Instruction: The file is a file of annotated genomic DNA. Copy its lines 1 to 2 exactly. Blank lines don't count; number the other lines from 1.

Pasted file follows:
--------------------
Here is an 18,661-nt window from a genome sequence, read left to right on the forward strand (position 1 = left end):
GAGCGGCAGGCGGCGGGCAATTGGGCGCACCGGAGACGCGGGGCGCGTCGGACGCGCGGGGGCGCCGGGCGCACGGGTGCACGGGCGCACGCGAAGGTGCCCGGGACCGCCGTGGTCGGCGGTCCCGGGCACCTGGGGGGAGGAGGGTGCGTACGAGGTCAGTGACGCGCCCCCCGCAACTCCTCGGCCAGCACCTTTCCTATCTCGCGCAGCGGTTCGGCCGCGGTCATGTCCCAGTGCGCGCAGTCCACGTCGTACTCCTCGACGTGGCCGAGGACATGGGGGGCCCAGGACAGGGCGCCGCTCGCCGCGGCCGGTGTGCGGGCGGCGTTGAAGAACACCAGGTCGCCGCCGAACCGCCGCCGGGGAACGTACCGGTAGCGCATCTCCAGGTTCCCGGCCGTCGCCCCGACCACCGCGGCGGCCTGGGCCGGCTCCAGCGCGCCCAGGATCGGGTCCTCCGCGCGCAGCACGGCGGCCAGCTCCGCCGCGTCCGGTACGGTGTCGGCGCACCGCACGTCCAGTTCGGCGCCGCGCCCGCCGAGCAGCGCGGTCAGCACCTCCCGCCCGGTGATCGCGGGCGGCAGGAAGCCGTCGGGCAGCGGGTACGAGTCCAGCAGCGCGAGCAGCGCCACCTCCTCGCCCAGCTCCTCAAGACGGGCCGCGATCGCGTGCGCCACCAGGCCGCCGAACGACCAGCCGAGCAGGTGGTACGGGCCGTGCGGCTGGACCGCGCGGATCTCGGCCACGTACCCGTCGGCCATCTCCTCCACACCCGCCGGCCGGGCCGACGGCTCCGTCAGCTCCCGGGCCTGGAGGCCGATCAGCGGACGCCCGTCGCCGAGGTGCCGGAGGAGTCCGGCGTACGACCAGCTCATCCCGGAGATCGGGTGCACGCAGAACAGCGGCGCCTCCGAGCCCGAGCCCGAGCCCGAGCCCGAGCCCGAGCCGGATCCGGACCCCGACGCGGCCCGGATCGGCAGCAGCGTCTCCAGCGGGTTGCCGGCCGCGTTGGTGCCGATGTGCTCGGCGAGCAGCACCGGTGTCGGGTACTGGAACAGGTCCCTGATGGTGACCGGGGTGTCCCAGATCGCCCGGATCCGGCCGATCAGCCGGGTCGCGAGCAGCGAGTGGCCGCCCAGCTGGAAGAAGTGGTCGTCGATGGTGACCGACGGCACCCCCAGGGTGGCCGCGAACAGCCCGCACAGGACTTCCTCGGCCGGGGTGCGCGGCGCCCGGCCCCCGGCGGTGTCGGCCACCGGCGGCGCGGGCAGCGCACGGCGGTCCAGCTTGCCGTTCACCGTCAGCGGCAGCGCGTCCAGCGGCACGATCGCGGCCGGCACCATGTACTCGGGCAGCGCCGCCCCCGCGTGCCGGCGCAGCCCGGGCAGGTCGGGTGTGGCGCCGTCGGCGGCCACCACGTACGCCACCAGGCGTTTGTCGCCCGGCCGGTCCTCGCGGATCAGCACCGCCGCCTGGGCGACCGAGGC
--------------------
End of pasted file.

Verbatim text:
Here is an 18,661-nt window from a genome sequence, read left to right on the forward strand (position 1 = left end):
GAGCGGCAGGCGGCGGGCAATTGGGCGCACCGGAGACGCGGGGCGCGTCGGACGCGCGGGGGCGCCGGGCGCACGGGTGCACGGGCGCACGCGAAGGTGCCCGGGACCGCCGTGGTCGGCGGTCCCGGGCACCTGGGGGGAGGAGGGTGCGTACGAGGTCAGTGACGCGCCCCCCGCAACTCCTCGGCCAGCACCTTTCCTATCTCGCGCAGCGGTTCGGCCGCGGTCATGTCCCAGTGCGCGCAGTCCACGTCGTACTCCTCGACGTGGCCGAGGACATGGGGGGCCCAGGACAGGGCGCCGCTCGCCGCGGCCGGTGTGCGGGCGGCGTTGAAGAACACCAGGTCGCCGCCGAACCGCCGCCGGGGAACGTACCGGTAGCGCATCTCCAGGTTCCCGGCCGTCGCCCCGACCACCGCGGCGGCCTGGGCCGGCTCCAGCGCGCCCAGGATCGGGTCCTCCGCGCGCAGCACGGCGGCCAGCTCCGCCGCGTCCGGTACGGTGTCGGCGCACCGCACGTCCAGTTCGGCGCCGCGCCCGCCGAGCAGCGCGGTCAGCACCTCCCGCCCGGTGATCGCGGGCGGCAGGAAGCCGTCGGGCAGCGGGTACGAGTCCAGCAGCGCGAGCAGCGCCACCTCCTCGCCCAGCTCCTCAAGACGGGCCGCGATCGCGTGCGCCACCAGGCCGCCGAACGACCAGCCGAGCAGGTGGTACGGGCCGTGCGGCTGGACCGCGCGGATCTCGGCCACGTACCCGTCGGCCATCTCCTCCACACCCGCCGGCCGGGCCGACGGCTCCGTCAGCTCCCGGGCCTGGAGGCCGATCAGCGGACGCCCGTCGCCGAGGTGCCGGAGGAGTCCGGCGTACGACCAGCTCATCCCGGAGATCGGGTGCACGCAGAACAGCGGCGCCTCCGAGCCCGAGCCCGAGCCCGAGCCCGAGCCCGAGCCGGATCCGGACCCCGACGCGGCCCGGATCGGCAGCAGCGTCTCCAGCGGGTTGCCGGCCGCGTTGGTGCCGATGTGCTCGGCGAGCAGCACCGGTGTCGGGTACTGGAACAGGTCCCTGATGGTGACCGGGGTGTCCCAGATCGCCCGGATCCGGCCGATCAGCCGGGTCGCGAGCAGCGAGTGGCCGCCCAGCTGGAAGAAGTGGTCGTCGATGGTGACCGACGGCACCCCCAGGGTGGCCGCGAACAGCCCGCACAGGACTTCCTCGGCCGGGGTGCGCGGCGCCCGGCCCCCGGCGGTGTCGGCCACCGGCGGCGCGGGCAGCGCACGGCGGTCCAGCTTGCCGTTCACCGTCAGCGGCAGCGCGTCCAGCGGCACGATCGCGGCCGGCACCATGTACTCGGGCAGCGCCGCCCCCGCGTGCCGGCGCAGCCCGGGCAGGTCGGGTGTGGCGCCGTCGGCGGCCACCACGTACGCCACCAGGCGTTTGTCGCCCGGCCGGTCCTCGCGGATCAGCACCGCCGCCTGGGCGACCGAGGC